Devices heretofore available for this purpose have been subject to malfunction after only a reasonable amount of use, and even While in proper working order have been less than satisfactory.

In view of the foregoing, it is an object of the present invention to provide a tool holder which permits the tool to align itself with respect to the work piece.

Another object of this invention is to provide a tool holder which permits the tool to move laterally of the direction of relative movement of the tool and Work piece while the axis of such tool is maintained parallel to such relative movement.

Another object is to provide a tool holder as characterized above which enables the tool to be laterally offset from the holder, there being fastening means for retaining the tool in such offset posit-ion, if desired.

Another object is to provide a tool holder as characterized above which includes means for compensating for any lack of symmetry of the reverse movements of a given machine tool to facilitate removal of a tapping tool or the like.

Another object is to provide a tool holder as characterized above wherein lost motion means is provided to prevent damage to a tap or the threaded hole upon removal of a tapping tool.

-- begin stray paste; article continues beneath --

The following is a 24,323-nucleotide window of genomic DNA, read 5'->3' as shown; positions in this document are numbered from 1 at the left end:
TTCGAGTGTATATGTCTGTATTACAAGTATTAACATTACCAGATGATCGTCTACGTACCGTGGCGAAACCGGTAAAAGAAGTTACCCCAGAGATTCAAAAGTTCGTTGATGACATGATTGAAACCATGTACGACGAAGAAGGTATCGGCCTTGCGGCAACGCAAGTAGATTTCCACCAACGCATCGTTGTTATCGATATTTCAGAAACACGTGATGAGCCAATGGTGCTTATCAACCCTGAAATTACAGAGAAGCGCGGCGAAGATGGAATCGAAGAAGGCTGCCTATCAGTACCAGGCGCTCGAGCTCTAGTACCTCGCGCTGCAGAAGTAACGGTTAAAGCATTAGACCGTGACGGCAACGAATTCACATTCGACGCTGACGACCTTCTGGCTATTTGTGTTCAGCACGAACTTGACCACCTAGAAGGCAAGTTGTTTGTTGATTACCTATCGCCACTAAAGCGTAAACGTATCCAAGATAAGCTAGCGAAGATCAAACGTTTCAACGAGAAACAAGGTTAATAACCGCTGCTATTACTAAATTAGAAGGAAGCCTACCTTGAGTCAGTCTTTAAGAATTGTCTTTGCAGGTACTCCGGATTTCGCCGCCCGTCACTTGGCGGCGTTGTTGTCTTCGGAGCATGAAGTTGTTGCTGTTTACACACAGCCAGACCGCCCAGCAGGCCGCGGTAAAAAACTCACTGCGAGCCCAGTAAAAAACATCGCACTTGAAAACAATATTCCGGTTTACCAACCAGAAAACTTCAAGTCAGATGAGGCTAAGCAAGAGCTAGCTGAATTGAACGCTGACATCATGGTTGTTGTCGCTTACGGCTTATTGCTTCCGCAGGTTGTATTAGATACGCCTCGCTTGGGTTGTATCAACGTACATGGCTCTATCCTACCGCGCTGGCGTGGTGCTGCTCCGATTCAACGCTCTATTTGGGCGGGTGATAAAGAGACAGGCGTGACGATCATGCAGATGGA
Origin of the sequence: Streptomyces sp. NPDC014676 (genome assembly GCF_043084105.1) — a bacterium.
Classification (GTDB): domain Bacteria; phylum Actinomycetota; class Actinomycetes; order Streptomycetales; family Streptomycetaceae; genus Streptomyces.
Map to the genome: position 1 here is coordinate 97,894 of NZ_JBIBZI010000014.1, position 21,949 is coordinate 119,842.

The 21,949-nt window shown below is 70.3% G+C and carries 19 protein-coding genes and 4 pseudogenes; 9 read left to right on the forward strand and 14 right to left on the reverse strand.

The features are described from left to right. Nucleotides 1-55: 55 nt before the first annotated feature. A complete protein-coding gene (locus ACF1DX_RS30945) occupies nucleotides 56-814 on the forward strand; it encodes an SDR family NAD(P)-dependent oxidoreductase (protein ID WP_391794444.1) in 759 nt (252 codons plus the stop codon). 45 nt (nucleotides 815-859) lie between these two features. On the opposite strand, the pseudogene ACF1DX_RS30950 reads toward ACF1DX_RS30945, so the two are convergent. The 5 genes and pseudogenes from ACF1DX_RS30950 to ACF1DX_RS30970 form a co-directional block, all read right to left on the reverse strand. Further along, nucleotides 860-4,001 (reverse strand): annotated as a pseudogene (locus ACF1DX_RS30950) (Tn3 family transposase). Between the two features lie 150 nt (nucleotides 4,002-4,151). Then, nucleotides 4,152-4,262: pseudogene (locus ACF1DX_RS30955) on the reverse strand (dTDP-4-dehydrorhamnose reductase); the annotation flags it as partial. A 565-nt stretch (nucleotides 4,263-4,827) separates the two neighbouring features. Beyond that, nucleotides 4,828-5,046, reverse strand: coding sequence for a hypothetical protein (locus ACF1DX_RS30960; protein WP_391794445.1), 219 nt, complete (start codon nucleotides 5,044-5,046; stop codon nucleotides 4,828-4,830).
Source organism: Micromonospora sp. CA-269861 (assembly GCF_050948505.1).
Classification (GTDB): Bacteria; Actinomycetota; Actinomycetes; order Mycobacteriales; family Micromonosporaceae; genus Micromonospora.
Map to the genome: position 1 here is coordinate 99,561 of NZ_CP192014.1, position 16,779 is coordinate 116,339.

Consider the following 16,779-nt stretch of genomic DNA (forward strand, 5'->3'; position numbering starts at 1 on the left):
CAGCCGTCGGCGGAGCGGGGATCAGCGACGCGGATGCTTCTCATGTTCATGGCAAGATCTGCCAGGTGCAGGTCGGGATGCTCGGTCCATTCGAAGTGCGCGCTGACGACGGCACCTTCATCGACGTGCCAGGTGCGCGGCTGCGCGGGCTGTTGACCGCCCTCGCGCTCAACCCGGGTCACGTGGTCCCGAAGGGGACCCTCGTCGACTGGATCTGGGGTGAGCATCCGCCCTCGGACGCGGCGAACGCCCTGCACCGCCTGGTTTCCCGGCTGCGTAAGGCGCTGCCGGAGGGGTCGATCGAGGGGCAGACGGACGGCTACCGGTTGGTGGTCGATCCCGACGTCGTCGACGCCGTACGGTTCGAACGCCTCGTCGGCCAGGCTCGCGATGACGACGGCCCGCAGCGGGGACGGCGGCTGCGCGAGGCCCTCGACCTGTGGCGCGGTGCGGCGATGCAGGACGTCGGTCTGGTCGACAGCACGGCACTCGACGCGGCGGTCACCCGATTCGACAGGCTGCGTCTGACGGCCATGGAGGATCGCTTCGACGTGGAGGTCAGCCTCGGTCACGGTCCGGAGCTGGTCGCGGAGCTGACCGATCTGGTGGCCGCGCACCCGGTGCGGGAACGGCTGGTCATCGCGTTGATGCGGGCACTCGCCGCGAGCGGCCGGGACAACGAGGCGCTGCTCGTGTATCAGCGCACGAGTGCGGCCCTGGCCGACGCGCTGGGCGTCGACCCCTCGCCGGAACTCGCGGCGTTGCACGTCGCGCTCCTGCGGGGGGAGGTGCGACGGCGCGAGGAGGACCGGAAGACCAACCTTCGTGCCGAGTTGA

Another object is to provide a tool holder as characterized above comprising a pair of relatively movable members, each of such members being provided with a flat coplanar surface normal to the direction of relative movement of the tool and the work piece, there :being biasing means for retaining said fiat surfaces in engagement to insure that the tool is always parallel to the direction of relative movement thereof with respect to said work piece.

Another object of this invention is to provide a tool 3,174,158 Patented Mar. 23, 1965 holder as characterized above which is simple and inexpensive to manufacture, and which is rugged and dependable in operation.

The novel features which I consider characteristic of my invention are set forth with particularity in the appended claims. The device itself, however, both as to its organization and mode of operation, together with additional objects and advantages thereof, will best be understood from the following description of a specific embodiment when read in connection with the accompanying drawing, in which FIGURE 1 is a perspective view of a multiple station lathe provided with tool holders according to the present invention;

FIGURE 2 is a perspective exploded view of a tool holder according to the present invention;